WHEN THE ALARM WENT OFF at four in the morning, the world outside was limpid and still.
The backpack, already packed, lay propped against the wall at the far end of the room, a foam mattress pad protruding through it crossways and the boots set beside it with the laces unloosened. Milky prisms of moonlight in slipped through the windblown curtains. Far off, the distant rattling of motorcycles carried with a faint echo over the city.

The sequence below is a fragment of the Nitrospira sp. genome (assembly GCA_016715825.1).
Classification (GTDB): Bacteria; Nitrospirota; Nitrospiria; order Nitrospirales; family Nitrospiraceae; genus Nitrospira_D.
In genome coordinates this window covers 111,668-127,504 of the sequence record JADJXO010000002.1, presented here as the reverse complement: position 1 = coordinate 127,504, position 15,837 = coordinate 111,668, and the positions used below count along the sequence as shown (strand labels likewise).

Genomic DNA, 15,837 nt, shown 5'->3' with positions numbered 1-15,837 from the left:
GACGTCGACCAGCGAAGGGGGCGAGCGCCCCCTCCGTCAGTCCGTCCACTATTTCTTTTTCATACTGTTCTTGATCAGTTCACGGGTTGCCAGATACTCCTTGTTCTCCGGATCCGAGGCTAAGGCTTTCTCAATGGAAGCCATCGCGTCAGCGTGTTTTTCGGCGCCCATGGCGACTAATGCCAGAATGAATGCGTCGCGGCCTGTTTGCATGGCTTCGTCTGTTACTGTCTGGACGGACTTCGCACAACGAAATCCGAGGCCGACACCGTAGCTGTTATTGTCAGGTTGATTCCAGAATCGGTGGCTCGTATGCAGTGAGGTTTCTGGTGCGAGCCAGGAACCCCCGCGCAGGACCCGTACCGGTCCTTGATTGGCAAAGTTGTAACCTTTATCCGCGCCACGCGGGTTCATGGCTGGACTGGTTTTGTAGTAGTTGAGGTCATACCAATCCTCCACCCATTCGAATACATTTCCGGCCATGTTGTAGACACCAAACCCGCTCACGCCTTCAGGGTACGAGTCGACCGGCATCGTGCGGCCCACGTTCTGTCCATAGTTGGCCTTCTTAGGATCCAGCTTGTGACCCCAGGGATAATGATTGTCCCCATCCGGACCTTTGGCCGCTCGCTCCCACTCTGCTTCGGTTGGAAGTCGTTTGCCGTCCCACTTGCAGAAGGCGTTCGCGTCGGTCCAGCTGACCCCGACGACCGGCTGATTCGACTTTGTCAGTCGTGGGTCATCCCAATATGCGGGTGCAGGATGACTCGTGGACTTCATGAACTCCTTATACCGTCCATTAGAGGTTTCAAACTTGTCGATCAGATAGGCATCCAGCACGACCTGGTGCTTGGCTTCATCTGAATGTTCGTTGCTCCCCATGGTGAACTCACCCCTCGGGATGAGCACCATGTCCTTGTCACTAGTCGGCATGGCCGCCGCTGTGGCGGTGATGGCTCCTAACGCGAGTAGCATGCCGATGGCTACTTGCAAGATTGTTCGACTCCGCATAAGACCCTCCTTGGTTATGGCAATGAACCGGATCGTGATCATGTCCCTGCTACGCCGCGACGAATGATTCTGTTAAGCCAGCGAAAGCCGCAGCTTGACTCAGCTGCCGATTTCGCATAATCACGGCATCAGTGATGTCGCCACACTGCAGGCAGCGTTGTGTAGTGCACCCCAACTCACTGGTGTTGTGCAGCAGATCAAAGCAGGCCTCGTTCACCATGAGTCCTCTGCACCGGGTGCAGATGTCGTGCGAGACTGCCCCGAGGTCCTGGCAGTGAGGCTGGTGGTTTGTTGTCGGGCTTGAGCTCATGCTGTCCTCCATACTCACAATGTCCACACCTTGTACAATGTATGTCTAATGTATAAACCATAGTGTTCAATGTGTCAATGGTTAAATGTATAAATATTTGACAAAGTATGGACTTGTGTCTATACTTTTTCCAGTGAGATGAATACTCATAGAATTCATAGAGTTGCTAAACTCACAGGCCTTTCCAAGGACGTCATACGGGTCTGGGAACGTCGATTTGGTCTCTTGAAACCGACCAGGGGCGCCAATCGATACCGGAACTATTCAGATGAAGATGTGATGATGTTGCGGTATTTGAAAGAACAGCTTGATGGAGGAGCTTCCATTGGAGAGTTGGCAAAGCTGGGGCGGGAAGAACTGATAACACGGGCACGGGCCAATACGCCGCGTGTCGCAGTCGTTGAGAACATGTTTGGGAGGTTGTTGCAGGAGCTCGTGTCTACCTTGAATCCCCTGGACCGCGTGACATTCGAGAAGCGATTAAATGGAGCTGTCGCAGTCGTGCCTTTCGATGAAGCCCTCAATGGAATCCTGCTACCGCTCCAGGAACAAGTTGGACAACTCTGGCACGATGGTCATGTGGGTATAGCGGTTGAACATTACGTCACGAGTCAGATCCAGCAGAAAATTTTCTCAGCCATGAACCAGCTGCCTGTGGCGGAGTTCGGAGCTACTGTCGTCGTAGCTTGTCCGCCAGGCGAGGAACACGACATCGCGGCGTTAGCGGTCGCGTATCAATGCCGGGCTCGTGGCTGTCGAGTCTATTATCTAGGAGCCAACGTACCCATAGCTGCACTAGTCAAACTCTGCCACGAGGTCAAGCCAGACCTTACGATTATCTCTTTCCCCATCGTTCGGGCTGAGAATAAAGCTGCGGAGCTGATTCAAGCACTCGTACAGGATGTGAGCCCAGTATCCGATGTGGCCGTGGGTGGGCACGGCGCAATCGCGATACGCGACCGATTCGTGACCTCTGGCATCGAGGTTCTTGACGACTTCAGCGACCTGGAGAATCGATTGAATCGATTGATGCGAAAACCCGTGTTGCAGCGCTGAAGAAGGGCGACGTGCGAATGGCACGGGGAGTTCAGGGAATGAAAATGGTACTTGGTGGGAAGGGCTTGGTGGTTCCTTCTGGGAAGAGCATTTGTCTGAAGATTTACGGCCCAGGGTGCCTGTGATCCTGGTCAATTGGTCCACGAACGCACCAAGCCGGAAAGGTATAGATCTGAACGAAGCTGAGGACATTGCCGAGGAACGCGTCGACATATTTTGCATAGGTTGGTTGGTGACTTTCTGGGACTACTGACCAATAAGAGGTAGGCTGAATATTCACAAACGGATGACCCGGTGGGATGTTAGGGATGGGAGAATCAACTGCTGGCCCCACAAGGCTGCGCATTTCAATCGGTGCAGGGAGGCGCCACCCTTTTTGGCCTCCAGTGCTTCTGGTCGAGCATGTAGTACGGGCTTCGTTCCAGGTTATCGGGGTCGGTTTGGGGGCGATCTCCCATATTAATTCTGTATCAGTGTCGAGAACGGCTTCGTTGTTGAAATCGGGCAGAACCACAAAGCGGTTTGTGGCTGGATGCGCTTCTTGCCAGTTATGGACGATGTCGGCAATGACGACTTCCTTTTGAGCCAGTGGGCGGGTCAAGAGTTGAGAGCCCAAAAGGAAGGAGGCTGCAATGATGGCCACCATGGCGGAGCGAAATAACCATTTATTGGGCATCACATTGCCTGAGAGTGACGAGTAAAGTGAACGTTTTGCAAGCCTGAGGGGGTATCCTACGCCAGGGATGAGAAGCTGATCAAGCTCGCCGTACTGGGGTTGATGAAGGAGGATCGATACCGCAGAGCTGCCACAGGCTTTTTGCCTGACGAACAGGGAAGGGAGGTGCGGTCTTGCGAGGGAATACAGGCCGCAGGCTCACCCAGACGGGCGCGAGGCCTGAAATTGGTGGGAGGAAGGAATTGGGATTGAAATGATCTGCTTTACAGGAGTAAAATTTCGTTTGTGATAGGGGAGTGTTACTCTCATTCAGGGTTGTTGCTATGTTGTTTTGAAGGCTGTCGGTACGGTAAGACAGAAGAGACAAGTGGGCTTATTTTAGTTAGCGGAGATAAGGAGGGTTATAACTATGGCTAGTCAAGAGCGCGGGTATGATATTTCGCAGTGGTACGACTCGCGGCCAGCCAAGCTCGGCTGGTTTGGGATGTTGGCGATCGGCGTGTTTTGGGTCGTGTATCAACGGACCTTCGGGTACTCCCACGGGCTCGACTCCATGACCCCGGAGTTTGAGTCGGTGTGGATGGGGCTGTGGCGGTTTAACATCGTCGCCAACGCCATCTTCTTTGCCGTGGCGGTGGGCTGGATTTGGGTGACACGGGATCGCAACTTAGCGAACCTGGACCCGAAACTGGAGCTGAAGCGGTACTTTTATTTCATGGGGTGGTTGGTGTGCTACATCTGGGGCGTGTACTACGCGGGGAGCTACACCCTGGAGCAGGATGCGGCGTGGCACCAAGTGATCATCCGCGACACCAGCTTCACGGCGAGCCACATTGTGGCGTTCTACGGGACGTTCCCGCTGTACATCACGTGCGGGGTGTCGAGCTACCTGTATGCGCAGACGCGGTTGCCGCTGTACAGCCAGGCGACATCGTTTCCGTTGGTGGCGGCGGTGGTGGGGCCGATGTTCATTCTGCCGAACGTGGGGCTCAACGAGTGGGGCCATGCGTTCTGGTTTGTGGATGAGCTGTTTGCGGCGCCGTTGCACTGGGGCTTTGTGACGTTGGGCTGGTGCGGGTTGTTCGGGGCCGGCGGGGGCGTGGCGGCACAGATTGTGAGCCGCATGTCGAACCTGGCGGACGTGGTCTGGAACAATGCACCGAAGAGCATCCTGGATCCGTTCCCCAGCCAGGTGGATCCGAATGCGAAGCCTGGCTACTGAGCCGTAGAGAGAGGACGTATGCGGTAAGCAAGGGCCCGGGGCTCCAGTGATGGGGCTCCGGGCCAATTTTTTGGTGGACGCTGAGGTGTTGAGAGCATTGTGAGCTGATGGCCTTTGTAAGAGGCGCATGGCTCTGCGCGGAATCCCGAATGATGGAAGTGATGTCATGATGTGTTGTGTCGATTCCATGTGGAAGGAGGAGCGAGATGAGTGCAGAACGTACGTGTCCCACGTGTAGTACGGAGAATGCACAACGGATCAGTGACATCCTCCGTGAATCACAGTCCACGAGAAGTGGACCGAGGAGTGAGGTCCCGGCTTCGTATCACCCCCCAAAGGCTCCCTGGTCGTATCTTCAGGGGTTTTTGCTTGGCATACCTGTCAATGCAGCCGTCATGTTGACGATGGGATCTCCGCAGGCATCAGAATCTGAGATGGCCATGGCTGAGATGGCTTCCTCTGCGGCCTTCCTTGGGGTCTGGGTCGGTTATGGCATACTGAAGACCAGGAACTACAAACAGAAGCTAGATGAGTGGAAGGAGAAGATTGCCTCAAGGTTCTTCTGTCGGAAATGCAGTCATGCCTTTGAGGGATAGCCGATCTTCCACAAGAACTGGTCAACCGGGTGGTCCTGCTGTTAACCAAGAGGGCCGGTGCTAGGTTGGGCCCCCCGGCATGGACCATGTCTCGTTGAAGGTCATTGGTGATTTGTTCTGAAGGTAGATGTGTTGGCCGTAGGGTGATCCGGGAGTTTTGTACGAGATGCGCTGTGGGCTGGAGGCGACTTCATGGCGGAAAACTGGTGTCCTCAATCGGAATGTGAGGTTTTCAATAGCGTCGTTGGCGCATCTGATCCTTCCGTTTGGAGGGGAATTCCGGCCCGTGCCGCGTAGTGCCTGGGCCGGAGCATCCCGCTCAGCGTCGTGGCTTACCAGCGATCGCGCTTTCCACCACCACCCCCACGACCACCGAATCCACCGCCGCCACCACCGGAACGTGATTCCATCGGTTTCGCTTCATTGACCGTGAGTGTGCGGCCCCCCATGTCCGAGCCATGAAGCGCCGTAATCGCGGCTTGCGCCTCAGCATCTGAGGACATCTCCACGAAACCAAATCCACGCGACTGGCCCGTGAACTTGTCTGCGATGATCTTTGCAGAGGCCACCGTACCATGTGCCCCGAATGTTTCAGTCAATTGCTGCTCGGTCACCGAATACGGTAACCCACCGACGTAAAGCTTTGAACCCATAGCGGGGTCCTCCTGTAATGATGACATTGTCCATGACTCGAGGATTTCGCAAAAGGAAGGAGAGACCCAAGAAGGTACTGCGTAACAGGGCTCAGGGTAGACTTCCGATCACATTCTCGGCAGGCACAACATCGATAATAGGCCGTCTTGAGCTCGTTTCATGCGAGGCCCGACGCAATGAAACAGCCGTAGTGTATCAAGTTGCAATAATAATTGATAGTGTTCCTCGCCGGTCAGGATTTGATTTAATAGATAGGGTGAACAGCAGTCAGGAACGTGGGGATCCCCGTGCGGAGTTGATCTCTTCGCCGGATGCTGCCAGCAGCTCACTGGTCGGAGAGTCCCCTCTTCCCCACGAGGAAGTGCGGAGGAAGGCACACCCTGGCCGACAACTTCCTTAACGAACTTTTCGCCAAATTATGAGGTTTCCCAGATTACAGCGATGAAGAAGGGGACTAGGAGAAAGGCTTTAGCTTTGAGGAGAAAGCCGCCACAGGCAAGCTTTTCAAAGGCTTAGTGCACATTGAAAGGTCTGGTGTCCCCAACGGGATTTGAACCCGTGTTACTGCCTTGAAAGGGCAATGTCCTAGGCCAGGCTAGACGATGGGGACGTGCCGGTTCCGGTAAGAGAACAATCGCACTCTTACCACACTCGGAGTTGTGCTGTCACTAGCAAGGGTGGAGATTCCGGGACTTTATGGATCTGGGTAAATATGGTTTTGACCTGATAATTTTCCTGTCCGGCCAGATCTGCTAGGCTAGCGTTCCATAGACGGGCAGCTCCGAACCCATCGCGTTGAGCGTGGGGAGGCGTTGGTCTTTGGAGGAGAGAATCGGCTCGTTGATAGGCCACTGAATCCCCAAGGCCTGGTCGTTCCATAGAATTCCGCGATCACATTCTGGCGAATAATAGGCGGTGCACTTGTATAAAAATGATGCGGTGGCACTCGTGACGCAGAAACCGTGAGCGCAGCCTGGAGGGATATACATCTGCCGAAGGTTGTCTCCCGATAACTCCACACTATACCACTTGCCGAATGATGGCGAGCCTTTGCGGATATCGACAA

For a few more seconds—or maybe it was a minute—I contemplated the prospect of going, absorbing stillness of the world outside. And without further ado, I slipped into the boots, threw my pack over my shoulders and went walking down the street, joyful if apprehensive, bound for the highest point in Central America.